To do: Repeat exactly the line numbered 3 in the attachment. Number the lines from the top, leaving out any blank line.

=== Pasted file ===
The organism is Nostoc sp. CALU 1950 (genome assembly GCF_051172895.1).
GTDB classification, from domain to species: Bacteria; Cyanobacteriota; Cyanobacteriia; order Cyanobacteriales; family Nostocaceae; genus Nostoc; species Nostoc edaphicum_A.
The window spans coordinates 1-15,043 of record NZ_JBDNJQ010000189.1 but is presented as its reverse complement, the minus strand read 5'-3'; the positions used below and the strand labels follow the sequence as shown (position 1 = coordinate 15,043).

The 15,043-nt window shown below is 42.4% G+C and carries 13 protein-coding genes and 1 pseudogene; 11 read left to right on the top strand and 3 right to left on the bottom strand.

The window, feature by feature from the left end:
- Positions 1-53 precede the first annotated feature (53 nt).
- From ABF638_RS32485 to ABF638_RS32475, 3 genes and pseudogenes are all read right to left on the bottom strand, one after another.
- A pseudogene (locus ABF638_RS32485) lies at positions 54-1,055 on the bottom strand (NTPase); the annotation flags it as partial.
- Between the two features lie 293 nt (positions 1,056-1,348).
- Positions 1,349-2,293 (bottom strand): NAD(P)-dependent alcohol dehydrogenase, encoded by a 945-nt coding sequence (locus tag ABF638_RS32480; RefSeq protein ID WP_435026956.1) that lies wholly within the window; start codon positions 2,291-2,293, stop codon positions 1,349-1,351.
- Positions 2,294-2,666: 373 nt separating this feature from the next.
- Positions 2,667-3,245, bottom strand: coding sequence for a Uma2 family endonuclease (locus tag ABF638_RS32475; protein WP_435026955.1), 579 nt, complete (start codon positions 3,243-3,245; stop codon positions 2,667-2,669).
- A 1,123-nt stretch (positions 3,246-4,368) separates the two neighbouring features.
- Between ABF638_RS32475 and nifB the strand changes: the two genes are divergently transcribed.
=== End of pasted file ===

The window spans coordinates 1-15,043 of record NZ_JBDNJQ010000189.1 but is presented as its reverse complement, the minus strand read 5'-3'; the positions used below and the strand labels follow the sequence as shown (position 1 = coordinate 15,043).